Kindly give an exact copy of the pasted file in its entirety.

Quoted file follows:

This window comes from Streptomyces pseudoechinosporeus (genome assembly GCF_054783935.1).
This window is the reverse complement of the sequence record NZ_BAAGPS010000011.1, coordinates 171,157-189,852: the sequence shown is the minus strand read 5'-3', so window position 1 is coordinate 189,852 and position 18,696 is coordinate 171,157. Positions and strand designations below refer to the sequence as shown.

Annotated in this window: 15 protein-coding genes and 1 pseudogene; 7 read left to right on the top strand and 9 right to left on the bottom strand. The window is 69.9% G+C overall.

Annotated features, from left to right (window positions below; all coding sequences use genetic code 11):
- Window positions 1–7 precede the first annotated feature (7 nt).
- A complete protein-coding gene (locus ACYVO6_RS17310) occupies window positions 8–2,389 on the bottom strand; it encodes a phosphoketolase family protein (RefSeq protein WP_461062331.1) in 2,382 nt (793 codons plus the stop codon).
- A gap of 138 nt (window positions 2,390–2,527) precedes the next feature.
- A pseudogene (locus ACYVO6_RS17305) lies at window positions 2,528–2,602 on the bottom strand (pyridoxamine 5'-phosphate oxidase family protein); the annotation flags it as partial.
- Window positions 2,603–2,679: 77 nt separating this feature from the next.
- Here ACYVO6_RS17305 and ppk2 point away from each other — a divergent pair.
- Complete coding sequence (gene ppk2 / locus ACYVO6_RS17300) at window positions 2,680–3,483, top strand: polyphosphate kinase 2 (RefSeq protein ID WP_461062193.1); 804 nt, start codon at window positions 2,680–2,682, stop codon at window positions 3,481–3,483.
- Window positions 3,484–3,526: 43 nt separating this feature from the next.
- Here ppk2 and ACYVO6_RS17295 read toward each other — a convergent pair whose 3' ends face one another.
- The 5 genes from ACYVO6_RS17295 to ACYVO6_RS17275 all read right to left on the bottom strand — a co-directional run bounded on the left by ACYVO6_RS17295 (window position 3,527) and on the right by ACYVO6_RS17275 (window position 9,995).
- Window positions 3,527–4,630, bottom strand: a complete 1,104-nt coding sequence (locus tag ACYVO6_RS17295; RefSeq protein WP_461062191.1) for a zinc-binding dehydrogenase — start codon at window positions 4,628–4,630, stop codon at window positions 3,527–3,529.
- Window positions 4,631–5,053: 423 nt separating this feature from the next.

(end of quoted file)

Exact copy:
This window comes from Streptomyces pseudoechinosporeus (genome assembly GCF_054783935.1).
This window is the reverse complement of the sequence record NZ_BAAGPS010000011.1, coordinates 171,157-189,852: the sequence shown is the minus strand read 5'-3', so window position 1 is coordinate 189,852 and position 18,696 is coordinate 171,157. Positions and strand designations below refer to the sequence as shown.

Annotated in this window: 15 protein-coding genes and 1 pseudogene; 7 read left to right on the top strand and 9 right to left on the bottom strand. The window is 69.9% G+C overall.

Annotated features, from left to right (window positions below; all coding sequences use genetic code 11):
- Window positions 1–7 precede the first annotated feature (7 nt).
- A complete protein-coding gene (locus ACYVO6_RS17310) occupies window positions 8–2,389 on the bottom strand; it encodes a phosphoketolase family protein (RefSeq protein WP_461062331.1) in 2,382 nt (793 codons plus the stop codon).
- A gap of 138 nt (window positions 2,390–2,527) precedes the next feature.
- A pseudogene (locus ACYVO6_RS17305) lies at window positions 2,528–2,602 on the bottom strand (pyridoxamine 5'-phosphate oxidase family protein); the annotation flags it as partial.
- Window positions 2,603–2,679: 77 nt separating this feature from the next.
- Here ACYVO6_RS17305 and ppk2 point away from each other — a divergent pair.
- Complete coding sequence (gene ppk2 / locus ACYVO6_RS17300) at window positions 2,680–3,483, top strand: polyphosphate kinase 2 (RefSeq protein ID WP_461062193.1); 804 nt, start codon at window positions 2,680–2,682, stop codon at window positions 3,481–3,483.
- Window positions 3,484–3,526: 43 nt separating this feature from the next.
- Here ppk2 and ACYVO6_RS17295 read toward each other — a convergent pair whose 3' ends face one another.
- The 5 genes from ACYVO6_RS17295 to ACYVO6_RS17275 all read right to left on the bottom strand — a co-directional run bounded on the left by ACYVO6_RS17295 (window position 3,527) and on the right by ACYVO6_RS17275 (window position 9,995).
- Window positions 3,527–4,630, bottom strand: a complete 1,104-nt coding sequence (locus tag ACYVO6_RS17295; RefSeq protein WP_461062191.1) for a zinc-binding dehydrogenase — start codon at window positions 4,628–4,630, stop codon at window positions 3,527–3,529.
- Window positions 4,631–5,053: 423 nt separating this feature from the next.